Bend at the waist, arms down, and pull off into the blue. Focus on the line, one big flick of my monofin and I'm on the way. Eyes on the line, don't look down, tuck my chin in and equalise, smooth and calm, all the way down.
20 seconds in…
It's getting darker, purple more than blue. Heartbeat is thudding through my skull, too fast, think it down, calm, calm.
30 seconds in…
Bubbles around me, must be a scuba-diver sitting at the plate. Time to focus. Grab the line, hand pointing up to pull me back towards the sky, other arm down, pull the tag off neatly. Smile at the safety diver and I'm on my way.
40 seconds in …
Big kicks, hard and strong, powering toward the surface. Hard work at first, then my buoyancy kicks in. Where's my safety buddy? Must be here somewhere, it can't be far now.
55 seconds in…
Someone pulls alongside. Big smile behind the mask. Look into his eyes and follow his fin kicks, fin in synch and it feels like a game. He looks so comfortable, not sure I do!
Getting lighter, reach up and pull the arms down one last time. Prepare for the sky to crash in through the surface. Blinding sunlight in my eyes, too many people watching. Eyes closed, hold the line and breathe, breathe, breathe.
1 minute 10…
Back in their world. Mask off, signal OK, one judge, two judges, all my friends.
Smiling and laughing. Together we made it. Deeper into the blue. Can't wait until the next time.
TAKING MY TIME by Martin Wilkinson |
Perhaps I did sometimes dive too deep and for too long. Some might say it was bound to happen but they don't really understand how I got this way. She knows but who would believe me, even if I could tell them?
The plankton was blooming and the depths were all in gloom and yet poor visibility was not why I separated from my buddies. The truth is, I saw something fantastic, something unbelievable. Right on the edge of vision, a mermaid smiled! Of course, I told myself this was ridiculous and that she must merely be a bizarre manifestation of narcosis, though never before had it manifested itself like this.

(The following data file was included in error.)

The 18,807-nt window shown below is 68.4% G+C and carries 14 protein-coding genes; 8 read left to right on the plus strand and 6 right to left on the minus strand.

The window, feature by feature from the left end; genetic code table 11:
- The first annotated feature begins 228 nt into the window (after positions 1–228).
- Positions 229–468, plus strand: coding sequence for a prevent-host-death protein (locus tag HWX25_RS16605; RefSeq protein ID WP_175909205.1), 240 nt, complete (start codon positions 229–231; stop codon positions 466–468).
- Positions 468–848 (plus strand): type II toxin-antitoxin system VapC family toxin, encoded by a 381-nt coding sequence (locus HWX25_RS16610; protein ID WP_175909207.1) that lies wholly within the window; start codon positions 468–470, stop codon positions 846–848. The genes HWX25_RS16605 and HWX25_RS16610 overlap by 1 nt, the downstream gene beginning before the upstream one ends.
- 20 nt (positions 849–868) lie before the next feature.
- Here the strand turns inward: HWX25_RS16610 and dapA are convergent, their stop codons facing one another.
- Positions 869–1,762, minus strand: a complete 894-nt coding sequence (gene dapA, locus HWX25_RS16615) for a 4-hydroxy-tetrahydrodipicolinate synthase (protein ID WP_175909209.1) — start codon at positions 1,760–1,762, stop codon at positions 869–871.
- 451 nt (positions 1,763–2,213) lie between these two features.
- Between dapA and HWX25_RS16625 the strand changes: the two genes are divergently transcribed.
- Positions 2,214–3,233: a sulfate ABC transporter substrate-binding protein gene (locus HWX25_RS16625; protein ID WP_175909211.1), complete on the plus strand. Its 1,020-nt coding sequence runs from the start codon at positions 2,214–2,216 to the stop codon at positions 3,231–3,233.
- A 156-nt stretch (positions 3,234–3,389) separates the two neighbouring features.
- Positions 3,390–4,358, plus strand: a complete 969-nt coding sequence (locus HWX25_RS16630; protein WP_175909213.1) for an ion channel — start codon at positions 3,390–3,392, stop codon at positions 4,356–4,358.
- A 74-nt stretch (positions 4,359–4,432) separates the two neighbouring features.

So, I closed my eyes and shook my head but when I looked again she was still there, beckoning with slim, barnacled fingers. I stopped and stared, as my oblivious buddies faded into the greyness. I knew I should find them or abort the dive, but I had to follow her.
I finned harder than I'd ever finned but she was always just beyond reach, tempting me further into the gloom. A distant part of my brain cautioned that I was too deep, that I was clocking up too much deco-time and that my air was dangerously low, but I had to know she was real.
Gasping with exertion, I gulped down the last dregs of treacle-thick air and despaired. Only then did she stop and face me. Never before had I seen such cold beauty and, dropping my regulator, I smiled and reached out to her. She came to me and kissed me and I felt the rapture of the deep.
I knew now why I had taken up diving.
Fleetingly I was happy, and hoped the kiss might last until the end of time. But all the warmth was draining from my body and my limbs were growing heavy and weak. Too late, I pulled away as she devoured the remains of my strength and youth. Through eyesight growing dim and blurred, I saw her smile once more.